• Will increase referral rates overall as you introduce a new service (CAS/CATS) while it delays referrals to hospital
• Could be by-passed by Choose and Book although nowadays PCTs are removing Choice from G.P. systems, whilst offering “Choice” by G.P.s directly is a National Target and command.
• Destructive of Consultant/GP relationships.
• The good prescribing, low prescribing costs and high QOF scores of Dacorum G.P.s would suggest our referral patterns are equally good. Indeed the local referral tool HIDAS web site, which lists hospital counted referrals by practice, confirms that we are below “average” referral rates.
• PBR price design was based on average costs, so they assume there are a very low intensity (i.e. duff) referrals. This  may partly explain current pressure on the trust: Local G.P.  referrals are already of high a quality, and hence costly for the Trust to diagnose and treat. The PCT seeks to add to this by way of reverse of cherry picking; leaving the Provider Trusts with the most expensive patients to treat at tariff price.
• Lack of Evidence for referral management systems: Health Service Journal reports 22nd June 2006 that United Healthcare in the USA abandoned these demand management systems. Dr Richard Smith of United health Europe, said they stopped because they were ineffective. These systems changed very few decisions and irritated patients and doctors. Evidence was lacking on demand management centres and systems focused on reviewing GPs' decisions.

Increasing Referral rates will be created CAS and CATS as you are creating a new "service".
These systems will have the paradoxical effect of increasing referral rates. The “triage” service of NHS Direct has not had the expected effect of reducing A&E attendances. It seems to us that NHS Direct has increased the referral rate to casualty.

Shifting of clinical and insurance RISK over to the PCT.
Every day, with every patient, the G.P. takes the clinical risk and responsibility of not referring a patient to a consultant. Now G.P.s will be able to pass this risk over to the CAS/CAT. So when we have that moment of doubt in the consultation, we can reach for CAS/CATS, de-skilling ourselves further. The de-skilling of General Practitioners, the last bastion of the general physician, is a risk to the profession and to our patients. We are the only people left who can take a holistic view of our patients.

I am aware already of increasing referrals to a CAT: In my own practice I have referred some “rheumatic” patients to the MSK service, where I would have normally been far too embarrassed to send these patients to a consultant clinic. I wonder if, after one year, the exhausted MSK service refers these patients onto a consultant.

CAS/CATS is destructive of clinical relationships with consultants. It extends the "them and us" attitude. At least in fundholding we were able to buy consultant in for teach-and-treat clinics, and engage them clinically from the start

Dacorum G.P.s are good prescribers. Dacorum PCT drugs budget is well below the national average and the prescribing is of good quality. Our QOF scores are all very high. With these high standards what evidence is there to suggest that we are such bad referrers? Of course there are some pretty duff referrals made by all of us, and they stick out like sore thumbs, but the numbers will not be massive.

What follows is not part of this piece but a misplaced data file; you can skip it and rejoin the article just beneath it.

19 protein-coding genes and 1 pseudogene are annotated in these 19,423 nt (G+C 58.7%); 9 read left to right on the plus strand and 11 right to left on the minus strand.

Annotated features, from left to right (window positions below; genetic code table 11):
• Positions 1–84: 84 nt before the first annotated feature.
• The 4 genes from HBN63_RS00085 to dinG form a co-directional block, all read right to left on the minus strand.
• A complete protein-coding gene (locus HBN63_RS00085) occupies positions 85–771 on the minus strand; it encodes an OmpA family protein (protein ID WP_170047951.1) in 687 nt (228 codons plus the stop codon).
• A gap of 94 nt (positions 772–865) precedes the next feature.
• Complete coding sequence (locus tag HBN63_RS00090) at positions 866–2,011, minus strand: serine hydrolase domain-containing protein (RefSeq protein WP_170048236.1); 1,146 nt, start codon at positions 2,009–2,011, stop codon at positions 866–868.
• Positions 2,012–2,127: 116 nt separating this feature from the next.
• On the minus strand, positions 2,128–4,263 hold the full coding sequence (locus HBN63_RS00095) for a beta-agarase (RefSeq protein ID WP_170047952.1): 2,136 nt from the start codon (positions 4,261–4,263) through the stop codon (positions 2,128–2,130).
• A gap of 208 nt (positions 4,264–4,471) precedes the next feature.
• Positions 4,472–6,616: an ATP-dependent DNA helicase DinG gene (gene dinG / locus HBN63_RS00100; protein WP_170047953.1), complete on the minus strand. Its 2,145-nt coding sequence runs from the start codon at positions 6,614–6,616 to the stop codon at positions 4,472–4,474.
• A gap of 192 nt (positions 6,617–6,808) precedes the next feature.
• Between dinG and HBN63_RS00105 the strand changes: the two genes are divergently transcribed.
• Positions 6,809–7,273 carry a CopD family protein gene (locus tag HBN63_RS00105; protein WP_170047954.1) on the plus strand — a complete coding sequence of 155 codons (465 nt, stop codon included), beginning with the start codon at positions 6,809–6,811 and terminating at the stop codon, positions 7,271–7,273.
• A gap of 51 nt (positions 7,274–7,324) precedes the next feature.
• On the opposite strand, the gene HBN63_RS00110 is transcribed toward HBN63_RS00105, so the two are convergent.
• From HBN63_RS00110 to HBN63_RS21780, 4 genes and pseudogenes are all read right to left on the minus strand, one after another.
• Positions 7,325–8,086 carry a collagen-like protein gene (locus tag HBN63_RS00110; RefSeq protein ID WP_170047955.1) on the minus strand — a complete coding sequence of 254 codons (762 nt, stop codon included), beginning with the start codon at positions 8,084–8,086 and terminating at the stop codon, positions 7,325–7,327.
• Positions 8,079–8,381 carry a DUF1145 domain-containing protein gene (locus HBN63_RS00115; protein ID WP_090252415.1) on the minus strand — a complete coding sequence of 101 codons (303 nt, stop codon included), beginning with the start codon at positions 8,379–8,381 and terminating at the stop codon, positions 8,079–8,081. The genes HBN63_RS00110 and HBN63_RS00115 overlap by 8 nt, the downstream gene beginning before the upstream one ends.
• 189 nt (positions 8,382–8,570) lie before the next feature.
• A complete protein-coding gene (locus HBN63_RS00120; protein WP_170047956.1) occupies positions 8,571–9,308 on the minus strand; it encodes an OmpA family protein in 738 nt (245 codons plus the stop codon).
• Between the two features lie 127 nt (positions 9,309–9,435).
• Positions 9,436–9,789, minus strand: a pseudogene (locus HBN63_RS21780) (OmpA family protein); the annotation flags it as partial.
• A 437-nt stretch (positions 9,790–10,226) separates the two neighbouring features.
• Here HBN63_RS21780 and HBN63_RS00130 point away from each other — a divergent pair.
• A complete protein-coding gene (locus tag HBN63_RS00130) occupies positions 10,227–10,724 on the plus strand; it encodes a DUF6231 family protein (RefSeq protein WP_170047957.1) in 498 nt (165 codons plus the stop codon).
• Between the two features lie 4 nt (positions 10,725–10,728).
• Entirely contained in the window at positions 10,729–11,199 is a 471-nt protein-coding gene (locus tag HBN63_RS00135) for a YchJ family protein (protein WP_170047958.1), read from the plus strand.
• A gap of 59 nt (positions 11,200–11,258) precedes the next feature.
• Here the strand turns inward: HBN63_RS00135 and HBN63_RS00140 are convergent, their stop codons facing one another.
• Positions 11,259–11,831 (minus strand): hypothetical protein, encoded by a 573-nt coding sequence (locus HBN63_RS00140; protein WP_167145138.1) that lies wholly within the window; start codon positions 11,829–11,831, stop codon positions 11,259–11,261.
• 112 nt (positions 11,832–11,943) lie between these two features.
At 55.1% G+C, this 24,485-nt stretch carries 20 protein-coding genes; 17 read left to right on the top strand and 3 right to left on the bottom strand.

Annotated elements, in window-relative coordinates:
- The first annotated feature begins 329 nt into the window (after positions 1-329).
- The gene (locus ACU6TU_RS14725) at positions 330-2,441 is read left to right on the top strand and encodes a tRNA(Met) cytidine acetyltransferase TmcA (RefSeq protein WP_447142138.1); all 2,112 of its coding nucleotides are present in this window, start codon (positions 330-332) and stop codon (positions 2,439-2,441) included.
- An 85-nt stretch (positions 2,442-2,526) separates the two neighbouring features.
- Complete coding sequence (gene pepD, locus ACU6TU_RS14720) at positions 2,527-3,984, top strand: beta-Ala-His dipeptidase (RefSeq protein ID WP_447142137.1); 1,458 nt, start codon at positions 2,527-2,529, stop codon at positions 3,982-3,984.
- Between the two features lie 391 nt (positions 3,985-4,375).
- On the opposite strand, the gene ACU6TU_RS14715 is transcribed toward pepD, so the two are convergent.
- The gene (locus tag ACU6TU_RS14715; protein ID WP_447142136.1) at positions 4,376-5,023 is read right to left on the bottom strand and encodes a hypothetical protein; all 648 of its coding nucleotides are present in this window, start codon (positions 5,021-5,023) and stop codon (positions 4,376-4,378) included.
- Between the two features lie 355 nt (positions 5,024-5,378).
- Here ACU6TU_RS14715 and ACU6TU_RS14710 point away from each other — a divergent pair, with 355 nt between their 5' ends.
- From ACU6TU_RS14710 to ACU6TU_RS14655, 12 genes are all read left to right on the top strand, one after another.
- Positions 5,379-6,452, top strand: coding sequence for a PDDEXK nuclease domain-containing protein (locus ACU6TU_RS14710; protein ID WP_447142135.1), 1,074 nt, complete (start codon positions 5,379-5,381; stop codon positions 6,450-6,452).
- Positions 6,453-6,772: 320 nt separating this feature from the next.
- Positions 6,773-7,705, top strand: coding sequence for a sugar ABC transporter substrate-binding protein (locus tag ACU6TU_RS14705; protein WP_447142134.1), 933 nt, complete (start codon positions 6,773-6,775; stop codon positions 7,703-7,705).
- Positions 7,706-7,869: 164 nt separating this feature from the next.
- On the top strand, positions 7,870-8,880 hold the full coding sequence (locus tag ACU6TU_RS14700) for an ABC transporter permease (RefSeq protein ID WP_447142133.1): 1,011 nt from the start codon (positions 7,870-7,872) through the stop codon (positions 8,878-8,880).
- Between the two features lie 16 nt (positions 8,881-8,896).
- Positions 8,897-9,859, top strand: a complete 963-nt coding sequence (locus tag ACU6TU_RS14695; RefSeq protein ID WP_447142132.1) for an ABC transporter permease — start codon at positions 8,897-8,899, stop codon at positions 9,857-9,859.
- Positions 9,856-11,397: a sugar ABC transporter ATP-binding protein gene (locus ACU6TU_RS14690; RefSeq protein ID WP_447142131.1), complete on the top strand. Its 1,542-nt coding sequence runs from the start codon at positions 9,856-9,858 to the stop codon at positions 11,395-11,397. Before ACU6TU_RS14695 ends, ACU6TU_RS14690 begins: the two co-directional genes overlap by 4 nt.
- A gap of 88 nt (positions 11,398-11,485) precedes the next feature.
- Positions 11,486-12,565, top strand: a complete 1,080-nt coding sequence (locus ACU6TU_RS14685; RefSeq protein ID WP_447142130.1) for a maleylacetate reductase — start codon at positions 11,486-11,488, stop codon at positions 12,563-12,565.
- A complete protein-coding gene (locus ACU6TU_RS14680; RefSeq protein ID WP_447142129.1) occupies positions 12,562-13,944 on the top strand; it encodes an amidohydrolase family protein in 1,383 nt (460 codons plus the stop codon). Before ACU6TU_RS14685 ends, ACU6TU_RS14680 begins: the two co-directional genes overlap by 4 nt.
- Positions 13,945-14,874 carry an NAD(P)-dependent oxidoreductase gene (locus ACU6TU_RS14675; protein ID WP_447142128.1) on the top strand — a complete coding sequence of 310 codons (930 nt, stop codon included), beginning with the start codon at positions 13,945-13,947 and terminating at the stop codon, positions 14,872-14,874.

The PBR tariff was set by assuming that not all referrals would be complex and require investigations and procedures. One of the pressures on West Herts Trust may be because already our referrals are of too high a standard, and that each one requires a lot of work by the Trust costing them much more than the PBR tariff.   The PCT want to se up a reverse of cherry picking, by only sending patients to hospital witch incur the hospitals with greatest costs.

Alternative to CAS and CATS
Why consider referral management? To cut COSTS (good thing). We also hear talk that these services are to offer “improved patient pathways” which is odd as they add another step in the referral process.

What is needed for the health economy is to be able to deliver more at reduced cost. General Practice which is made up of private organisations whose income depends on keeping costs down, are the ideal vehicles to drive such reform. Use what we have now; we do not need to create new organisational structures.

Alternatives to creating Referral Management structures:

1 PCT produce data that takes into account statistical variance which G.P. could work upon

2 Fund G.P.s to audit their referral as if each referral was a critical incident (why, how and better ways, and what learnt). This process could take place within each surgery and can start now, along with improved patient pathway development.

3 Allow G.P.s to be explicit and delay referrals towards year end (as we used to do in the Fundholding era in some specialties).

4 Confirm that G.P.s can setup provider organisations themselves, without the need to tender (providing that they come in at below current tariff prices). G.P.s would need also 3-5 year guarantees that the rules would not change. At the moment G.P.s and PBC has not delivered much as the risk in providing services are too high. A stable regime with fixed rules is needed for G.P.s or others to invest, and to be able to negotiate contracts with consultant providers or NHS Trusts for services.

5 Reduce Hospital costs: Outpatients and Diagnostics as a primary care service, run and managed by primary care.

Rather than setting up new and complex CAS and CATs referral management systems Diagnostics and Outpatients should become a Primary Care Led service at below tariff. 

See how outpatients should be an APMS here

We would prefer to see outpatients with consultants as a primary care resource, using local hospital facilities.

Gerry Bulger                                                                                                 25/11/2006